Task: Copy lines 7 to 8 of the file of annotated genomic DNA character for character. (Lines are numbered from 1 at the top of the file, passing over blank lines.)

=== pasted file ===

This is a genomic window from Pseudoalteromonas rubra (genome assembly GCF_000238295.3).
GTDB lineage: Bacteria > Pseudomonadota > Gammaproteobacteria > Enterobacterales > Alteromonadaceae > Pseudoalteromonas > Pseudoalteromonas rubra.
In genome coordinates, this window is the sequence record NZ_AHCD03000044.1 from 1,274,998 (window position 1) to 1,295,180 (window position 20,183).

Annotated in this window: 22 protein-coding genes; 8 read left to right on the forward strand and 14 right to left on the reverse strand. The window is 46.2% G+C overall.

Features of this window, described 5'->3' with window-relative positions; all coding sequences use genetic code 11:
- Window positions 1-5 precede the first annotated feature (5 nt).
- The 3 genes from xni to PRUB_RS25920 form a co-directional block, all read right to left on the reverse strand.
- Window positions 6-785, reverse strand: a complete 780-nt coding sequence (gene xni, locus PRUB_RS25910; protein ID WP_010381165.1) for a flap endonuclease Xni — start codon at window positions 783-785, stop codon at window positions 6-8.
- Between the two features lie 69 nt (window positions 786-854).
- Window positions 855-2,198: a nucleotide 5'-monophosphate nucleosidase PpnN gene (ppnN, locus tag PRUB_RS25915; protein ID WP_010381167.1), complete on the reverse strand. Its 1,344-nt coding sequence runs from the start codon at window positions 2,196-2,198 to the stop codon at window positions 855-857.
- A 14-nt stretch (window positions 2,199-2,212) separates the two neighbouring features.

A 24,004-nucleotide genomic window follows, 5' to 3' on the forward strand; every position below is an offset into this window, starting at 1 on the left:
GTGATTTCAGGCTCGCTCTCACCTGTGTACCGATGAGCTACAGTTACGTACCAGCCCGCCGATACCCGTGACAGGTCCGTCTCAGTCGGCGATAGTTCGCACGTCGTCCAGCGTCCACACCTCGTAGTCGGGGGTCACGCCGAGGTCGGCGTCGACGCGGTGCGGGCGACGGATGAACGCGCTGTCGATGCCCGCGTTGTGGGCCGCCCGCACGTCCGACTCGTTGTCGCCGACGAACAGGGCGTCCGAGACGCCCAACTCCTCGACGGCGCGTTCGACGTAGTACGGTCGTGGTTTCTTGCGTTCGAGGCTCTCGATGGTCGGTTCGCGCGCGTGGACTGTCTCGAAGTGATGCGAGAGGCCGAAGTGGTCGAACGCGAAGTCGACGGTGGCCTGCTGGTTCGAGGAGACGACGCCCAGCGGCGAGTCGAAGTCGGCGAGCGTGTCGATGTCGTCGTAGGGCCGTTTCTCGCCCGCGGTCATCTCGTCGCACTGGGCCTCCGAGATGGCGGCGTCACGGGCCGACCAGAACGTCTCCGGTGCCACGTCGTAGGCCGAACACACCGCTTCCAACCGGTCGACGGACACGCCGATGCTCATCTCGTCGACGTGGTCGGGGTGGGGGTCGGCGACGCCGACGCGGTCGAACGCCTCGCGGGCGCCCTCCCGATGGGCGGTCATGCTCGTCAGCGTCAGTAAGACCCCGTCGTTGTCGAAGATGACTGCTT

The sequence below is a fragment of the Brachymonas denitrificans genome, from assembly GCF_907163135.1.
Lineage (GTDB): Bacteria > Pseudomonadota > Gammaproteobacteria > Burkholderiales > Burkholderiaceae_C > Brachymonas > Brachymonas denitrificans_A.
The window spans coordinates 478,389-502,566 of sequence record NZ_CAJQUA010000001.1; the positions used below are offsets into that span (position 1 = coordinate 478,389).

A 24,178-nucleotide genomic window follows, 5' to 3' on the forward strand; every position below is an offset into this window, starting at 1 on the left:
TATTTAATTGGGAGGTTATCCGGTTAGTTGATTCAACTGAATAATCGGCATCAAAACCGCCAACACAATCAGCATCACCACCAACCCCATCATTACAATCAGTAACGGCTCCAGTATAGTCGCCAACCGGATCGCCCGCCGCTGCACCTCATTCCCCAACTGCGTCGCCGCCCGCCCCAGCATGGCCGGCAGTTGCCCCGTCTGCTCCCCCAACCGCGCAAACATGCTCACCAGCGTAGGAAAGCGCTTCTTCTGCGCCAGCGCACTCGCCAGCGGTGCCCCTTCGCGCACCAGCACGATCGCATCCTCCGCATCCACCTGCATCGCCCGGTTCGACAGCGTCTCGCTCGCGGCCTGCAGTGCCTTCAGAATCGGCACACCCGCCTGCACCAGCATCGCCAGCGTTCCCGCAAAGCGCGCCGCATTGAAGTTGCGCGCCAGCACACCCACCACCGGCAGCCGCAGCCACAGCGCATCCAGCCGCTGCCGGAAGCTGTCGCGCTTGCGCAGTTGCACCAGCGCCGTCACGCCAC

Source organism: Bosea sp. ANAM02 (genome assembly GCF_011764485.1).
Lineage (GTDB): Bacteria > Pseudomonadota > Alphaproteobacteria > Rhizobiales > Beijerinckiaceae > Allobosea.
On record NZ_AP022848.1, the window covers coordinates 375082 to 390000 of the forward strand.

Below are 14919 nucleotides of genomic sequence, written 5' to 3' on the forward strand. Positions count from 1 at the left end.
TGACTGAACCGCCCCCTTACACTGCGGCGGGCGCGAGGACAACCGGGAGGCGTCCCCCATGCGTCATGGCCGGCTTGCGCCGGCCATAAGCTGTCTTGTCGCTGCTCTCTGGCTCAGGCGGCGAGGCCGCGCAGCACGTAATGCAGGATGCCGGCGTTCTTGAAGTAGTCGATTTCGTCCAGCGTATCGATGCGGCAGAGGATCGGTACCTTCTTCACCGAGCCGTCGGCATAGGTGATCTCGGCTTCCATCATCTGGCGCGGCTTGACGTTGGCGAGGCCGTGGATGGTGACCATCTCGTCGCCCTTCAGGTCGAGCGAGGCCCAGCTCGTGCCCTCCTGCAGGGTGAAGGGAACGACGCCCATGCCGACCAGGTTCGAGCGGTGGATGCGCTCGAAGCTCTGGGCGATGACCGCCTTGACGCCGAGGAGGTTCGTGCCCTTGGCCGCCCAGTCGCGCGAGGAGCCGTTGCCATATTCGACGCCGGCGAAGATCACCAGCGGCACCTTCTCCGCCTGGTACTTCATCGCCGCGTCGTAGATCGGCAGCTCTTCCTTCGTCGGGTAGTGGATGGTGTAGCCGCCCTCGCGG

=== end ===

- The 3 genes from xni to PRUB_RS25920 form a co-directional block, all read right to left on the reverse strand.
- Window positions 6-785, reverse strand: a complete 780-nt coding sequence (gene xni, locus PRUB_RS25910; protein ID WP_010381165.1) for a flap endonuclease Xni — start codon at window positions 783-785, stop codon at window positions 6-8.